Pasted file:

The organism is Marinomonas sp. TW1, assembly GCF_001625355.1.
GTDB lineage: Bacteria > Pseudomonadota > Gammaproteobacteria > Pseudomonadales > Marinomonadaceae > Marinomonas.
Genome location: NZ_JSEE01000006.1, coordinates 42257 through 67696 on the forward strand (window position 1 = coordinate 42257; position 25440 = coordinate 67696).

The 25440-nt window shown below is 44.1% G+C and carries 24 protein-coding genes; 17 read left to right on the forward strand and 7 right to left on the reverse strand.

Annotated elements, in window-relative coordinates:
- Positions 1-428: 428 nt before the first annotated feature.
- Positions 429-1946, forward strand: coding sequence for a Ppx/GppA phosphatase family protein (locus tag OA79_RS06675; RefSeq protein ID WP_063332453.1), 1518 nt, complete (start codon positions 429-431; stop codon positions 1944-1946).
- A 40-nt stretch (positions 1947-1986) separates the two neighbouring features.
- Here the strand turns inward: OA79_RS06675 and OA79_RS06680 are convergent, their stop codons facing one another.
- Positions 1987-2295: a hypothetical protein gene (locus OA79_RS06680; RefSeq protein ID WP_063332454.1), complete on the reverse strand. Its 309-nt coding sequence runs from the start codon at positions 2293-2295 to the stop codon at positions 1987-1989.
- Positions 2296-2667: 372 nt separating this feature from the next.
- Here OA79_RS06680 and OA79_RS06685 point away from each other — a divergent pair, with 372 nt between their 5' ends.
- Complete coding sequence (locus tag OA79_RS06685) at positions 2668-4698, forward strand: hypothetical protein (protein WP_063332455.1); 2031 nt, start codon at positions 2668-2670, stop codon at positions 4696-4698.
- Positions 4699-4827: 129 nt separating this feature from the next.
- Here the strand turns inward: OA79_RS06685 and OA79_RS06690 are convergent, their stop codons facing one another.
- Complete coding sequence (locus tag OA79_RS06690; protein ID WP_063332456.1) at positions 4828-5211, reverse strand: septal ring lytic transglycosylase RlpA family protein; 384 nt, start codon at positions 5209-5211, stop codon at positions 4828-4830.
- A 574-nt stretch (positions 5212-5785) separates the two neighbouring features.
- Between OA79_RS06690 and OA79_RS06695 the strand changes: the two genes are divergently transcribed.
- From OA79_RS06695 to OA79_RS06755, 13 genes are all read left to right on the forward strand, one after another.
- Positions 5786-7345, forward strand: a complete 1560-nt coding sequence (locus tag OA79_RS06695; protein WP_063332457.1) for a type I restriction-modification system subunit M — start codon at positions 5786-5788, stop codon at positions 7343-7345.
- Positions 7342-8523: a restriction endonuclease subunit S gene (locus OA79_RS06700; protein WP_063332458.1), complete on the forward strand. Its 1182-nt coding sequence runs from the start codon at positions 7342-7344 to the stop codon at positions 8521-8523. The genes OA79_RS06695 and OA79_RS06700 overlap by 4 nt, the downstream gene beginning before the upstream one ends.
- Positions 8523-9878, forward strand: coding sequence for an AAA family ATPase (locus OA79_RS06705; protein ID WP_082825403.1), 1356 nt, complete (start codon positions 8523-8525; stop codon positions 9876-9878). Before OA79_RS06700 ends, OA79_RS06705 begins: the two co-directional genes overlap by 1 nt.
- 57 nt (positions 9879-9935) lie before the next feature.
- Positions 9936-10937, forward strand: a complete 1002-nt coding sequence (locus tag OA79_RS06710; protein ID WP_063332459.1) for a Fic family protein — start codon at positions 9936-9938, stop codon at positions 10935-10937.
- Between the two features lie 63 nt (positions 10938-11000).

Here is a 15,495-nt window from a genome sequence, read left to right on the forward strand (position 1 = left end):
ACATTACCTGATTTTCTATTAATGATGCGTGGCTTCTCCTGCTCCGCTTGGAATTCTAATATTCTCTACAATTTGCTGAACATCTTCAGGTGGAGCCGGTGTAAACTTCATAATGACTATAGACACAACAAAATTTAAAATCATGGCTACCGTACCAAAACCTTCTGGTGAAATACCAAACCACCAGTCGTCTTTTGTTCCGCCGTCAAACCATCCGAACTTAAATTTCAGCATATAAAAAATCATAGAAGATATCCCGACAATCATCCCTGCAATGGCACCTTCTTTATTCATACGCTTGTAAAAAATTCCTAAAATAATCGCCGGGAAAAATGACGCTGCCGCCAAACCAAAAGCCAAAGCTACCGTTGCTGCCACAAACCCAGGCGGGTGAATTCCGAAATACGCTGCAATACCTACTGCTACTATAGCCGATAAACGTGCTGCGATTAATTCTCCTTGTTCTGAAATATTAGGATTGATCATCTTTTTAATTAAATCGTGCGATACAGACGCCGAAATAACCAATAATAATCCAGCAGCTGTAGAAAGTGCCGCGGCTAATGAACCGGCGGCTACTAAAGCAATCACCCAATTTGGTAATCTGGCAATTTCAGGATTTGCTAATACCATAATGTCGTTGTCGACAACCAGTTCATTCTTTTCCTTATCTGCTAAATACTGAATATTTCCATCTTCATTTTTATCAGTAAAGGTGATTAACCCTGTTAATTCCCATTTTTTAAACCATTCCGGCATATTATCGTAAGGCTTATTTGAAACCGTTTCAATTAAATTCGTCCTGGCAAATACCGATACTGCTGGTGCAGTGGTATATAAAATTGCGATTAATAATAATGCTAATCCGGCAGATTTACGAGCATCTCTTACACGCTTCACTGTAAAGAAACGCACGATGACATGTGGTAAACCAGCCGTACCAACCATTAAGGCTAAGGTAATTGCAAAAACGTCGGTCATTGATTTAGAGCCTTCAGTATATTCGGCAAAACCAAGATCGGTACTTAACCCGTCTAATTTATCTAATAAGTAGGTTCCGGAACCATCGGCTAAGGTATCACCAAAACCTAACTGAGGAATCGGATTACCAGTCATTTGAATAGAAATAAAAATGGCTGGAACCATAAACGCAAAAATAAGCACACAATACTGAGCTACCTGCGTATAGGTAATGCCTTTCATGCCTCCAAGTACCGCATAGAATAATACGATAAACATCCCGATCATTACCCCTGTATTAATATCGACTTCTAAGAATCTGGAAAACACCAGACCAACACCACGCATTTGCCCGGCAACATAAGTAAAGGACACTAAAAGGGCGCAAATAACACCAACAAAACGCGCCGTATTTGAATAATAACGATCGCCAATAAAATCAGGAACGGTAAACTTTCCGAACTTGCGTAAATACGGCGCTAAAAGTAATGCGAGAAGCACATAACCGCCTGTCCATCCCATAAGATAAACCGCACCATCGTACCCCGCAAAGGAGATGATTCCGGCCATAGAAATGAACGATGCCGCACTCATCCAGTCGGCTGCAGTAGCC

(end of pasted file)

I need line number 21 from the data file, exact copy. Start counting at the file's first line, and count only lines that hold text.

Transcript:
- Positions 7342-8523: a restriction endonuclease subunit S gene (locus OA79_RS06700; protein WP_063332458.1), complete on the forward strand. Its 1182-nt coding sequence runs from the start codon at positions 7342-7344 to the stop codon at positions 8521-8523. The genes OA79_RS06695 and OA79_RS06700 overlap by 4 nt, the downstream gene beginning before the upstream one ends.